In the poem From ‘An Essay on Criticism’ by Alexander Pope, the speaker of the poem takes an impersonal tone as he communicates universal truths about the art to a general audience. The purpose of the extract above is to act as guidance for individuals to learn about how to educate themselves better and improve their creative practices, as well as discourage them from being overly egotistical or too ambitious in youth.
Read the extract of the poem below:
From ‘An Essay on Criticism’ by Alexander Pope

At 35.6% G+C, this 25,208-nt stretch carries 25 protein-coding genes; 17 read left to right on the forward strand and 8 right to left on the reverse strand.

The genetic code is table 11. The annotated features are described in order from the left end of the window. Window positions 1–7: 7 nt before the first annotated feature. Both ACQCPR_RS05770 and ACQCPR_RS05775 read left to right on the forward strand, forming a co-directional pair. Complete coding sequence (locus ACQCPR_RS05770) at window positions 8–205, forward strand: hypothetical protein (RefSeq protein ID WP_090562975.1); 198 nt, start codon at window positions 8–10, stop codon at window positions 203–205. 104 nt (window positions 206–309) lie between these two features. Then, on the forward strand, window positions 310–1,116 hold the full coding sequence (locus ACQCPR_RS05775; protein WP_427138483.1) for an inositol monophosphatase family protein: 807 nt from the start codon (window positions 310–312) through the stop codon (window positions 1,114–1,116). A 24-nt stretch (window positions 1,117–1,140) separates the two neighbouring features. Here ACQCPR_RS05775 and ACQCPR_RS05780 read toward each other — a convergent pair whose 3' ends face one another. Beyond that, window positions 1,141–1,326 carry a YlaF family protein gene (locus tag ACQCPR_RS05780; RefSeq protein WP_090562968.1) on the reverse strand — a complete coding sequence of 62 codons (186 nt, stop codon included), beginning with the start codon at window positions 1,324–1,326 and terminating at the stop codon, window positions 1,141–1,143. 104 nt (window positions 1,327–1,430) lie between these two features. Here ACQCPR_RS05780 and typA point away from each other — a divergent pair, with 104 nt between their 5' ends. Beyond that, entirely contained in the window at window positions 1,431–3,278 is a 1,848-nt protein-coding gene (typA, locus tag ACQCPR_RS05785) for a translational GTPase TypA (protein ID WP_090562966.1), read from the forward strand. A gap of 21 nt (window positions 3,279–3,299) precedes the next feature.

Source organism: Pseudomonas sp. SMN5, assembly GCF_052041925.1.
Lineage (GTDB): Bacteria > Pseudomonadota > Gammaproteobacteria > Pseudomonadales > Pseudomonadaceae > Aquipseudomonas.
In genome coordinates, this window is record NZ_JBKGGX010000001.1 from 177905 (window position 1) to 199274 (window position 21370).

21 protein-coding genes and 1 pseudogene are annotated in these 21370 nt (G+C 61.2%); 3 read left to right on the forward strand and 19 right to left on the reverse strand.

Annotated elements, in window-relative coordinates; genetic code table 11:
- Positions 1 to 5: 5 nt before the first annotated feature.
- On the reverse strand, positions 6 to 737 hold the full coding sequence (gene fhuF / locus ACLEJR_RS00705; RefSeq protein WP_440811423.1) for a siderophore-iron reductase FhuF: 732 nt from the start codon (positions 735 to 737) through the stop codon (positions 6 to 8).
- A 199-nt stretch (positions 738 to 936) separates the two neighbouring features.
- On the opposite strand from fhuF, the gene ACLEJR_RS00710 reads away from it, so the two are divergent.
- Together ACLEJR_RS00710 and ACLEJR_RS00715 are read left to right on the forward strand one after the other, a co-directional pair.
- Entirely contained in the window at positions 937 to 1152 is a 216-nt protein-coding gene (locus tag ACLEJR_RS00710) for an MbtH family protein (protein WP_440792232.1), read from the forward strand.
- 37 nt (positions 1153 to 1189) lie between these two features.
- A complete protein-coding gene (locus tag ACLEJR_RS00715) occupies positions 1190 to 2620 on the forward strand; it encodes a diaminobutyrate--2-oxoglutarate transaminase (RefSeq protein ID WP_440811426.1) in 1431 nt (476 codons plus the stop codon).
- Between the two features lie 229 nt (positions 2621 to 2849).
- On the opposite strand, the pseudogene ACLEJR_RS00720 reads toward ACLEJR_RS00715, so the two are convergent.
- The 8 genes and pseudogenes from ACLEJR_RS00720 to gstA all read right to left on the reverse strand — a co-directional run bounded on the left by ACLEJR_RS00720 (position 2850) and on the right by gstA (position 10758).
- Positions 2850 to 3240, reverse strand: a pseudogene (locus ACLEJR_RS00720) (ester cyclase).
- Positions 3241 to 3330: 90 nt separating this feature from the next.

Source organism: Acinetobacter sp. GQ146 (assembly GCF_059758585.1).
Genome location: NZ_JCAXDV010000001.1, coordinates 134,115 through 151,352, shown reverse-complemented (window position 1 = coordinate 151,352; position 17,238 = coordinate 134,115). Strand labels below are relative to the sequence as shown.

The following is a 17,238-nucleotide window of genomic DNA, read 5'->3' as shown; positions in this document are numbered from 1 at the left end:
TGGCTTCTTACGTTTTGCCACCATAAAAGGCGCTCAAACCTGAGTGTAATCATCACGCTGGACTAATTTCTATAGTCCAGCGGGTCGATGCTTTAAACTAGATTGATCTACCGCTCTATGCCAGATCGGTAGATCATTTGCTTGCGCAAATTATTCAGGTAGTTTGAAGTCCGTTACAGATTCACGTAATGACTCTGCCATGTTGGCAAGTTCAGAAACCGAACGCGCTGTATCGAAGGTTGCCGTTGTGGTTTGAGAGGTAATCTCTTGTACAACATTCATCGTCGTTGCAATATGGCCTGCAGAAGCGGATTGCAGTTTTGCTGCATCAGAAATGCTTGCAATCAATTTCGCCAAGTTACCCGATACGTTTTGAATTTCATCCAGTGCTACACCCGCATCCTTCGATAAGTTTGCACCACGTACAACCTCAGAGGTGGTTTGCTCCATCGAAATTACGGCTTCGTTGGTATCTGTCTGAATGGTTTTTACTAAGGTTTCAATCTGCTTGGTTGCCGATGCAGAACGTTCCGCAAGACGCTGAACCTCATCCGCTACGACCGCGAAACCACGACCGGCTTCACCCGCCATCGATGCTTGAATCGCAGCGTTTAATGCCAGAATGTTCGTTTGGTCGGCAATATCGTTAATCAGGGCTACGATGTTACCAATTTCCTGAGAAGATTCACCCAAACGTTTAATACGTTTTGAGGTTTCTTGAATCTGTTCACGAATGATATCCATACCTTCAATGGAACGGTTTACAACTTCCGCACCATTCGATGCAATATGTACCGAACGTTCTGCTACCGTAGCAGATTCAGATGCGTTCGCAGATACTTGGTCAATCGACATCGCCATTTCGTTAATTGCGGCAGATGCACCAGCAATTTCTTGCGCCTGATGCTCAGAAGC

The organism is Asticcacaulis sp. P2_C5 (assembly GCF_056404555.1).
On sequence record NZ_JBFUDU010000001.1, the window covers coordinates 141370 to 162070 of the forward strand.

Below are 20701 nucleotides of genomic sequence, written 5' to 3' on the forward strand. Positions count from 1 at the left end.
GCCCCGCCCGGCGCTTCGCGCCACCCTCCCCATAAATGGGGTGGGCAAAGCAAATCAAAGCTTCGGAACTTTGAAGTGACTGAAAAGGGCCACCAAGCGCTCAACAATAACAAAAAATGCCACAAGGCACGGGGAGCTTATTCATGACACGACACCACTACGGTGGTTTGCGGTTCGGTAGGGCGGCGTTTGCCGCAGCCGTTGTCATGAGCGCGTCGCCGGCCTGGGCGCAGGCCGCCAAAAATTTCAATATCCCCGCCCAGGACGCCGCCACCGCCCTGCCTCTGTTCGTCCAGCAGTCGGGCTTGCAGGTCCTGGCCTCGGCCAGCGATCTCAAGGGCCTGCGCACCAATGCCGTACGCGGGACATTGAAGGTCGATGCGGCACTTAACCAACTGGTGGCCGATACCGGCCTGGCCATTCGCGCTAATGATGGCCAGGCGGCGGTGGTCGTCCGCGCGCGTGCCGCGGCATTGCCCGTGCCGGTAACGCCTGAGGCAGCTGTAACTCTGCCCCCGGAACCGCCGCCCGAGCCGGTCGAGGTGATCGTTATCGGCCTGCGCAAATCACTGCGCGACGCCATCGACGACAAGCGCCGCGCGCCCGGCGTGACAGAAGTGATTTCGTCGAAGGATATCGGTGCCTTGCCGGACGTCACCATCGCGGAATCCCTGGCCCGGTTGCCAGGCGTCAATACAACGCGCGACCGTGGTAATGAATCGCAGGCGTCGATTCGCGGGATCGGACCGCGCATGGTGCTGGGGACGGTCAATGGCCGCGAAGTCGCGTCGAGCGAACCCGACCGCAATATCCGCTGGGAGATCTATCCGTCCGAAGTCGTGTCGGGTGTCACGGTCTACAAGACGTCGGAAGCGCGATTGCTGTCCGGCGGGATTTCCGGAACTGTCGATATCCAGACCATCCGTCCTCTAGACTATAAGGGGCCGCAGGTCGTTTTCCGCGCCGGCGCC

A little learning is a dangerous thing;
Drink deep, or taste not the Pierian Spring:
There shallow drafts intoxicate the brain,
And drinking largely sobers us again.
Fired at first sight with what the Muse imparts,
In fearless youth we tempt the heights of Arts;
While from the bounded level of our mind
Short views we take, nor see the lengths behind,
But, more advanced, behold with strange surprise
New distant scenes of endless science rise!
So pleased at first the towering Alps we try,
Mount o’er the vales and seem to tread the sky;
The eternal snows appear already past,
And the first clouds and mountains seem the last:
But those attained we tremble to survey
The growing labours of the lengthened way;
The increasing prospect tires our wandering eyes,
Hills peep o’er hills, and Alps on Alps arise.
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